George "geohot" Hotz found himself with overnight notoriety when, in 2007 at the age of seventeen, he successfully unlocked an iPhone — the first known to do so, bragging about it online.
In January, 2010, he became the first hacker successfully to break through all of the restrictions Sony had put on the PlayStation 3. Sony responded with a patch which, in January, 2011, Hotz also cracked. Internet fame followed, along with a massive lawsuit.
The May 7 issue of the New Yorker features a lengthy profile of Hotz in which they examine how one kid from New Jersey became a cause celebre for Anonymous, and—directly or not—a catalyst for the massive PSN hack that exposed 77 million users information and kept the service offline for nearly a month.
Reporter David Kushner interviewed Hotz about the original PS3 hack and the lawsuit that followed. "Internet protests, like street protests, have a way of spinning out of control. People chant peacefully, but then someone throws a rock through a window and rioting begins," Kushner observes. He continues:
Back in his parents' house, in front of the glowing computer screens in his cluttered bedroom, Hotz clicked with mounting apprehension through the news of Anonymous's plans. "I hope to God Sony doesn't think this is me," he remembers thinking. He didn't believe in secretive online warfare, much less in defecating on someone's doorstep. "I'm the complete opposite of Anonymous," he told me. "I'm George Hotz. Everything I do is aboveboard, everything I do is legit."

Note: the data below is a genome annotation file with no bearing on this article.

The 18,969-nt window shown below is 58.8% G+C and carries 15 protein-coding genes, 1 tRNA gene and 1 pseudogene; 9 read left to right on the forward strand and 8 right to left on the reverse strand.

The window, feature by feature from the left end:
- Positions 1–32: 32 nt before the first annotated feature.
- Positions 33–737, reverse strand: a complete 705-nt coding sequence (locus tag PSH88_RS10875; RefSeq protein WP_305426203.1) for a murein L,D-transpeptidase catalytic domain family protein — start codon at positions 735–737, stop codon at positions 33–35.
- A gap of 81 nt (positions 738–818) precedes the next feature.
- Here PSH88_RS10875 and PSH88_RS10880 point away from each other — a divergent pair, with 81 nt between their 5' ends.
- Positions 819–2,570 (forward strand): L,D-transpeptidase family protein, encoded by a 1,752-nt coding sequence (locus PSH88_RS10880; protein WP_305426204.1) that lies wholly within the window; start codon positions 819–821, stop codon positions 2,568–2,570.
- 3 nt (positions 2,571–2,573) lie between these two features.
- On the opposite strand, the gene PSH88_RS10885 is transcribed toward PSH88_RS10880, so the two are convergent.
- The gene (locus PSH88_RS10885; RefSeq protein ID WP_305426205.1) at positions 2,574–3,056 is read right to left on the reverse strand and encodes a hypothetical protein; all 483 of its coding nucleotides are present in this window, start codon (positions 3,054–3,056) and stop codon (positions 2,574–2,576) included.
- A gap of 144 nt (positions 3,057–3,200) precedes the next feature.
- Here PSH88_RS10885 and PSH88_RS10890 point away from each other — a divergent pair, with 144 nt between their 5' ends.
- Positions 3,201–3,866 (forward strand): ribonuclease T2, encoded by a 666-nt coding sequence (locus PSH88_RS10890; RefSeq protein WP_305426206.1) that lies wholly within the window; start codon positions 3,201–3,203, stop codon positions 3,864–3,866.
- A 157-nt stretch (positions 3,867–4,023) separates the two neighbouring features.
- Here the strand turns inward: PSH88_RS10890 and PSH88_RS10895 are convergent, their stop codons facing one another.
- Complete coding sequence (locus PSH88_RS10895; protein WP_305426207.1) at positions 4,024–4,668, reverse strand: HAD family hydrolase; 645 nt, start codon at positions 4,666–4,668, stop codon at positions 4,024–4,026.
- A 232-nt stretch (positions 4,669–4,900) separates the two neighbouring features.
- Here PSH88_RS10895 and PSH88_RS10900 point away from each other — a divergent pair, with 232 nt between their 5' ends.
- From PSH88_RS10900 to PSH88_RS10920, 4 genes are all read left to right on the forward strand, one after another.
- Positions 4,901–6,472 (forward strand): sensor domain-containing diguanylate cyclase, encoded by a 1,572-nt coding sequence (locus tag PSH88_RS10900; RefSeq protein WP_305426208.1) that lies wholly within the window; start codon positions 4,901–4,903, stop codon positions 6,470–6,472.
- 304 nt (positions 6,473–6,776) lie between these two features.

On April 11th, Sony announced that it had reached an agreement with Hotz, who denied wrongdoing but consented to a permanent injunction barring him from reverse-engineering any Sony product in the future. But Hotz's supporters felt that the injunction was a form of censorship. Some of his defenders made "FREE GEOHOT" shirts, and others went to Sony stores in cities such as San Diego and Costa Mesa to protest. Black-hat hackers called for more destructive attacks against Sony.
A week later, on April 19 of that year, Sony techs noticed their servers acting oddly, and the rest became history. Sony Online Entertainment and Sony Pictures took hits not long after, as well as a number of other gaming- and tech-related companies and sites; 2011 was an extremely busy year in hacks.
Since the resolution of the lawsuit, Hotz has mainly been lying low (except for an incident earlier this year where he was arrested in Texas for marijuana possession). He worked for Facebook briefly, then left the position.
Meanwhile, it seems Sony did indeed learn something meaningful from the whole disaster. After the lawsuit was settled, Sony engineers invited Hotz to their offices to teach them just how he'd beaten their systems.